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21 May 2012, 17:10

SIGINT: Few advances in GSM security

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European network operators are taking their time updating their networks to close known security vulnerabilities, cryptography experts reported at the Chaos Computer Club's SIGINT 12German language link conference in Cologne, Germany. An analysis of 105 networks showed that only very few providers have taken effective steps against security vulnerabilities that allow third parties to, for example, pinpoint the location of mobile phones, listen to messages, and misappropriate someone else's identity. Plans are now in the works to further evaluate the gathered data with better software.

At the CCC conference 28C3 in late 2011, Karsten Nohl and his team demonstrated new security vulnerabilities affecting GSM, and launched the GSMMap project, where volunteers can submit data on the state of network operators' security in various countries. The Osmocom software serves as the foundation, collecting data on network communication with the help of a cheap mobile phone. An interactive map shows the results of the crowdsourcing project.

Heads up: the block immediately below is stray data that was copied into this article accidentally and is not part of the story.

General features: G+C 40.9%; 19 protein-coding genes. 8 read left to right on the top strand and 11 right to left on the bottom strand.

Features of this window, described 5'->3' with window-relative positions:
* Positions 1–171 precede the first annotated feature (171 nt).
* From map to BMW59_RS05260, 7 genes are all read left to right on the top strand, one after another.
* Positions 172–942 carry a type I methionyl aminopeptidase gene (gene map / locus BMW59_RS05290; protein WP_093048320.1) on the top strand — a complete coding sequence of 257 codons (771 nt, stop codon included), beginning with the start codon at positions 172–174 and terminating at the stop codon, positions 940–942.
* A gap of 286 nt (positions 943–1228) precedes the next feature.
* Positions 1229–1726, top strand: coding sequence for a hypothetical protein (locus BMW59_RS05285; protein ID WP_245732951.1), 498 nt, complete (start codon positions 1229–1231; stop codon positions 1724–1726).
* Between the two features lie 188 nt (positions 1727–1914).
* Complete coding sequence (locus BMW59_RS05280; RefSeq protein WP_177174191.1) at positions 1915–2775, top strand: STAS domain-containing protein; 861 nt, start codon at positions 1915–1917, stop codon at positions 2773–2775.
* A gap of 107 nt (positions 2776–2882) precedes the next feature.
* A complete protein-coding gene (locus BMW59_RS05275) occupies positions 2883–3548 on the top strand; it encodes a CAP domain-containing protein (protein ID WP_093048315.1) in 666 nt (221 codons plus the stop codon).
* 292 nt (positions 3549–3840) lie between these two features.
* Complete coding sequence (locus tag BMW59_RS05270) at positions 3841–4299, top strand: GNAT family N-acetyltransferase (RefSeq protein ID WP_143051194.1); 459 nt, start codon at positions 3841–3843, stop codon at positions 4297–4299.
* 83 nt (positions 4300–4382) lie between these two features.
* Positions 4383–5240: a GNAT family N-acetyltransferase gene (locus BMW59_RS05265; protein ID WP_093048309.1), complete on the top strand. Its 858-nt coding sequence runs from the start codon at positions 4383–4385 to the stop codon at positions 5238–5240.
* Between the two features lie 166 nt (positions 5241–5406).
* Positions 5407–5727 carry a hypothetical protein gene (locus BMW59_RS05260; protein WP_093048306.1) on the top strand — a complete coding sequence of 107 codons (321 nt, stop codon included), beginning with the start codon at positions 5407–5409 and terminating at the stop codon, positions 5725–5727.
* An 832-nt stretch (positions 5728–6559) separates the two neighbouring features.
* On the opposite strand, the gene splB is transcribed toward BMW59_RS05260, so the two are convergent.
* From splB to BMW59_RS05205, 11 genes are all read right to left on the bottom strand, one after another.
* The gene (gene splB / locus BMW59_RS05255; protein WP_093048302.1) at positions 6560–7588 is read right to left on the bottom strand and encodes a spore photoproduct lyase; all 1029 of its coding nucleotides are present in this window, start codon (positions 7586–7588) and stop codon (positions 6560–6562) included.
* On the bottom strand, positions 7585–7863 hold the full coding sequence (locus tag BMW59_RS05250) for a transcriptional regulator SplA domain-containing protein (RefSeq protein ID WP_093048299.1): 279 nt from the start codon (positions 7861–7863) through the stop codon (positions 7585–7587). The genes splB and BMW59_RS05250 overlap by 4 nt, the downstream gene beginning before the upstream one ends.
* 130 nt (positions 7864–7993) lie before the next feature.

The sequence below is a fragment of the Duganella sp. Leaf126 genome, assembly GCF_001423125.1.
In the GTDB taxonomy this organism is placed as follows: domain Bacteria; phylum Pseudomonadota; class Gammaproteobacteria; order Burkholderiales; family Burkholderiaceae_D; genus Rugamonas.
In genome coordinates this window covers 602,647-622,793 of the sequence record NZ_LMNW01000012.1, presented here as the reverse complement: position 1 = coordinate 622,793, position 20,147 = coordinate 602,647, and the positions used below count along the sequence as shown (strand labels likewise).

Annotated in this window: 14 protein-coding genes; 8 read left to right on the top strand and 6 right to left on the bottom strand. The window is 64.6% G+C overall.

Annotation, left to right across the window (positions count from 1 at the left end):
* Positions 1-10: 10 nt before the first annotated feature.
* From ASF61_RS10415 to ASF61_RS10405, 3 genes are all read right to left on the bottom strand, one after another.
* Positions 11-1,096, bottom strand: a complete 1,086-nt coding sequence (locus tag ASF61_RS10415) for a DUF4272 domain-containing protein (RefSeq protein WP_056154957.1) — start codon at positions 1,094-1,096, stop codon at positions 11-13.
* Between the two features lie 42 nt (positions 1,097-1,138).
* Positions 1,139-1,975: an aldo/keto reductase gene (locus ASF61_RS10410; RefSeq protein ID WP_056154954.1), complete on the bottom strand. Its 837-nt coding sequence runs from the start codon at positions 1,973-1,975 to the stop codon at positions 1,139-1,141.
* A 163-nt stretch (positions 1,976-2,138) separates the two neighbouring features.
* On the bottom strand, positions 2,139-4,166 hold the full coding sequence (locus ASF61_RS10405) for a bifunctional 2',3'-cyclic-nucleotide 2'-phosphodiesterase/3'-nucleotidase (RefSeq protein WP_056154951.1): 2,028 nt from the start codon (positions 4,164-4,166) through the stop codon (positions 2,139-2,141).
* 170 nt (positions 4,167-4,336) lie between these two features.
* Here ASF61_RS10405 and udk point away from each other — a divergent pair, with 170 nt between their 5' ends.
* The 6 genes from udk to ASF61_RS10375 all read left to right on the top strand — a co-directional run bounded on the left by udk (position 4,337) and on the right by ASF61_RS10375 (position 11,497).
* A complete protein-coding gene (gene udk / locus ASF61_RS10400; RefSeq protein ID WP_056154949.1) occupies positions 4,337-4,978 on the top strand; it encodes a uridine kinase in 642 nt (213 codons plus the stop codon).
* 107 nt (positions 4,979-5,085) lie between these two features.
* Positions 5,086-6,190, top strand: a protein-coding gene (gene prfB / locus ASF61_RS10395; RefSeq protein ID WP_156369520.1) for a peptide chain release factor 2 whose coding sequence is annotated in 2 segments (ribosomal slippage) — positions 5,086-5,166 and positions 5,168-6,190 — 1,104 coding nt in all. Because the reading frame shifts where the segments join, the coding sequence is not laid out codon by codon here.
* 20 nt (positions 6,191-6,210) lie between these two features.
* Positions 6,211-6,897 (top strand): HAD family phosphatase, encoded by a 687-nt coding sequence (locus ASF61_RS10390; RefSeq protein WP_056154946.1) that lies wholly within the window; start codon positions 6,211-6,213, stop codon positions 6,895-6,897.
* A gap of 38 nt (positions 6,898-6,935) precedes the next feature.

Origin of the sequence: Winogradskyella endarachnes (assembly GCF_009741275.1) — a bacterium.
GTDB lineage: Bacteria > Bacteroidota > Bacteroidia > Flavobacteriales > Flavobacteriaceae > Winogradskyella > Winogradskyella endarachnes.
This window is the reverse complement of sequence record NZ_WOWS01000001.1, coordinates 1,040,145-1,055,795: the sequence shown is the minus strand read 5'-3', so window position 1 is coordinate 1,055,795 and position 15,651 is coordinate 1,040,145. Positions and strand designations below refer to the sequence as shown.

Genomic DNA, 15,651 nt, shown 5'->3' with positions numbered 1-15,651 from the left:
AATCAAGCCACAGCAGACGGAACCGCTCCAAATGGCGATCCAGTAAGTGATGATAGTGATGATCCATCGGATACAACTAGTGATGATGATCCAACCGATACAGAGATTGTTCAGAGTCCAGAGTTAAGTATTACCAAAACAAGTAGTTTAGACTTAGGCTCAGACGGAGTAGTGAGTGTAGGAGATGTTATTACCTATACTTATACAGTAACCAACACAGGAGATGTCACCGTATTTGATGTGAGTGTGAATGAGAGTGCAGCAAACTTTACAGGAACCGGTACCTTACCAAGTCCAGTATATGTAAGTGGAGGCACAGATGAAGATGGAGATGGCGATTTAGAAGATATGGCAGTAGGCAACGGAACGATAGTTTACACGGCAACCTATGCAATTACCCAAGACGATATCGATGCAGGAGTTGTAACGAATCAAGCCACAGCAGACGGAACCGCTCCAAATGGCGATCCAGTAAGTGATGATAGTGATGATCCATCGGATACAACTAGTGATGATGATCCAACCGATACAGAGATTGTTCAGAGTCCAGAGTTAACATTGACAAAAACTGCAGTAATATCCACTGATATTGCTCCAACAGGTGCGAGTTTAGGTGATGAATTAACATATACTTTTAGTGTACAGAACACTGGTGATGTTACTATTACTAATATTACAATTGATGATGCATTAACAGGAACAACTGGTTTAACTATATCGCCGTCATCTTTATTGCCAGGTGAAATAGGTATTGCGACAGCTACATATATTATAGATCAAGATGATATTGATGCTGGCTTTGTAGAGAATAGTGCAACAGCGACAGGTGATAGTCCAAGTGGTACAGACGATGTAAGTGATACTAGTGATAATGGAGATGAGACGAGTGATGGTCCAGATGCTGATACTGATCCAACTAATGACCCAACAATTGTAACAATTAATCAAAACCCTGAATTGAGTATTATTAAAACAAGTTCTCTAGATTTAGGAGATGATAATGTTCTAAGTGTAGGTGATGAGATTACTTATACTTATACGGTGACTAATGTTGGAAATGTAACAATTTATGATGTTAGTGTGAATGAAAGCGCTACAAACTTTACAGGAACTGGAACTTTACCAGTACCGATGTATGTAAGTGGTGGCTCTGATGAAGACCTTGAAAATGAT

The results are sobering. At this point, only seven of the network providers included have implemented the A5/3 encryption standard, which fixes the problems known since 2009 to be present in the previous A5/1 standard. On other networks, these vulnerabilities can still be used to intercept GSM data and decode it almost in real time. For example, according to GSMMap project's data, none of the German network operators have switched to A5/3 yet. In Cologne, Sam May pointed out that very few mobile phones in western Europe can even handle the new standard. The figure is between 10 and 25 per cent in Germany, but over 75 per cent in Iran, Slovenia and Egypt, May said.

Things don't look much better where other security problems are concerned. A number of companies, for instance, offer to locate mobile phones – as a paid service – by using information exchanged when text messages are sent. Security researcher Luca Melette recommends a solution called home routing, in which service providers don't pass on information about a user's location and instead only indicate that they have taken over delivery of the text message. Researchers were surprised to find that certain web services could no longer locate customers of a number of network providers, but checking a less well known service told the full story: nineteen providers had simply blocked queries from the most popular location service providers, while only nine seemed to have actually fixed the vulnerability.

To make it easier to fill in GSMMap, the developers have updated the software. Instead of having to compile Osmocom themselves, users will now be able to start a preconfigured Linux distribution so that all relevant data can be read from nearby mobile network cell sites and uploaded to GSMMap in just a few steps. As well as a computer, participants also need one of three supported types of mobile phones and a data cable.

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(Torsten Kleinz / fab)

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